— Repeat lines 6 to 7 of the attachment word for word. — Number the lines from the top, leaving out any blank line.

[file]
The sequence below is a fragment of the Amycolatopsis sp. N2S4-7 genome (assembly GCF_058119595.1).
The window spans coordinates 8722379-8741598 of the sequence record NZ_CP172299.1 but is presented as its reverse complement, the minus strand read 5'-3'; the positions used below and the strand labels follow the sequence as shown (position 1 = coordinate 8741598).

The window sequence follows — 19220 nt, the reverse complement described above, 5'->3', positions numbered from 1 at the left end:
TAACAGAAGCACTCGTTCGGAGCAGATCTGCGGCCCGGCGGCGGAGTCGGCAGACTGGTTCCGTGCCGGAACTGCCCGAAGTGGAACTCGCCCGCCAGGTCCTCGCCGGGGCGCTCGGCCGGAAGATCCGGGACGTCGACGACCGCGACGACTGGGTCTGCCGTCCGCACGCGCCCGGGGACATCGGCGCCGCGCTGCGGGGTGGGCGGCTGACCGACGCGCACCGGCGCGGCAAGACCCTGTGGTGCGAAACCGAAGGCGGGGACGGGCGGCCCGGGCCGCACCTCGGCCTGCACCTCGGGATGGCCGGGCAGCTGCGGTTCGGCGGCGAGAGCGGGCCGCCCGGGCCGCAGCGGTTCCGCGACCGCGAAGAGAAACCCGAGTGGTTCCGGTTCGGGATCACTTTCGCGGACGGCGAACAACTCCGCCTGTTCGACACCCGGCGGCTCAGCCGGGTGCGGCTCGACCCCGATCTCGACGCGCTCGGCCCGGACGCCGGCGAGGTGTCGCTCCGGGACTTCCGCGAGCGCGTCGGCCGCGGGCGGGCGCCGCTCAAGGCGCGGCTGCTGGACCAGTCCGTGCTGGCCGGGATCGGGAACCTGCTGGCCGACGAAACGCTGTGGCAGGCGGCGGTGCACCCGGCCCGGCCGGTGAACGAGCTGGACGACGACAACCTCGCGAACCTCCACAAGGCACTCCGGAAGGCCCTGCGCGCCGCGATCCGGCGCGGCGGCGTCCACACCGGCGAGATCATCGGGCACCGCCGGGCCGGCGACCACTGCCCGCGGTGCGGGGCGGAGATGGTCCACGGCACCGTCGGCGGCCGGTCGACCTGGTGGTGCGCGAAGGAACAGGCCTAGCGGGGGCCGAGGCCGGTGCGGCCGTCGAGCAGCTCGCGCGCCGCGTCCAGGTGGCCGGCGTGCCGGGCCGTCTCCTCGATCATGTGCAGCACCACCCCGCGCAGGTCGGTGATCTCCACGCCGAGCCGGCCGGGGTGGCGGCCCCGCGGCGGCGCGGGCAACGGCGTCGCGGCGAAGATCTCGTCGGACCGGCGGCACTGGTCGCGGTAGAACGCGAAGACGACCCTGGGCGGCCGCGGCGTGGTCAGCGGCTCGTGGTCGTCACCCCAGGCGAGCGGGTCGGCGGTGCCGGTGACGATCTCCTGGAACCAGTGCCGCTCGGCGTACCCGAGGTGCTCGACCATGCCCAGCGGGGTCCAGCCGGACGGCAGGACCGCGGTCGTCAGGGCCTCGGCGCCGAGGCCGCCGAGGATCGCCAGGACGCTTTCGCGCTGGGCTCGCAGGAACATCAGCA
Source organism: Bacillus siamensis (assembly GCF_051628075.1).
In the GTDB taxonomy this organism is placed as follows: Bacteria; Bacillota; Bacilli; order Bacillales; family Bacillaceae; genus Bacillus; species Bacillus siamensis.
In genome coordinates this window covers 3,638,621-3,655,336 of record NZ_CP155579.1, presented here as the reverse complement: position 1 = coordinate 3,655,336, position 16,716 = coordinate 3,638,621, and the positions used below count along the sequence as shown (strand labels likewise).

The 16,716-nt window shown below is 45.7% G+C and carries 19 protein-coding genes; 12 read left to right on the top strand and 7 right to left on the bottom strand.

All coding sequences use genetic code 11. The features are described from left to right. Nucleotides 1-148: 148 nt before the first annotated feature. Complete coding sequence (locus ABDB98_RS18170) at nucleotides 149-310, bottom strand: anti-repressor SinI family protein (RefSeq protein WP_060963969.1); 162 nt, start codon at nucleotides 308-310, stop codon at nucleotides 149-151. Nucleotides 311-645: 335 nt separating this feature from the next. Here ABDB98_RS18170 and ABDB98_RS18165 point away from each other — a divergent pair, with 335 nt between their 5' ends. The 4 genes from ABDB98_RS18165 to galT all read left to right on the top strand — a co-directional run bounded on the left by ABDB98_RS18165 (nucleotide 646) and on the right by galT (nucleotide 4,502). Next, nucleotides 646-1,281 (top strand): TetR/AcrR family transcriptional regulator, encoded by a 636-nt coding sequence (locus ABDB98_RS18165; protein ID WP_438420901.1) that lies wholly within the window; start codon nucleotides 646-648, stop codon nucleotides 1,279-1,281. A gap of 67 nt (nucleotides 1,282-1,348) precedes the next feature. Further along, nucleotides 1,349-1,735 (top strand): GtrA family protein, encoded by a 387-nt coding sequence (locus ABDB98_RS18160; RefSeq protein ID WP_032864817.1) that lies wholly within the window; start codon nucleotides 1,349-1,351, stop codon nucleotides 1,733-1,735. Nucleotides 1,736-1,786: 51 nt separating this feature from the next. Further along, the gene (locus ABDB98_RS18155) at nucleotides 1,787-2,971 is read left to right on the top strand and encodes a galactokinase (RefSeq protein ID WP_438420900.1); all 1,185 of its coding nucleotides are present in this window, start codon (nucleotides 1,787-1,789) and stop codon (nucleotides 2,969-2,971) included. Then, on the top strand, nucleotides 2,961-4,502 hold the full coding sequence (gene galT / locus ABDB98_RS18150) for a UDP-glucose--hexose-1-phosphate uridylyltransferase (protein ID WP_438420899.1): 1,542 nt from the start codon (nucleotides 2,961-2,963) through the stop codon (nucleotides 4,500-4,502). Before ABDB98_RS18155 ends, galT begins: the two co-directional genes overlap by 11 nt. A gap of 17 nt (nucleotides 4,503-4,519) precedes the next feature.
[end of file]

In the GTDB taxonomy this organism is placed as follows: Bacteria; Bacillota; Bacilli; order Bacillales; family Bacillaceae; genus Bacillus; species Bacillus siamensis.
In genome coordinates this window covers 3,638,621-3,655,336 of record NZ_CP155579.1, presented here as the reverse complement: position 1 = coordinate 3,655,336, position 16,716 = coordinate 3,638,621, and the positions used below count along the sequence as shown (strand labels likewise).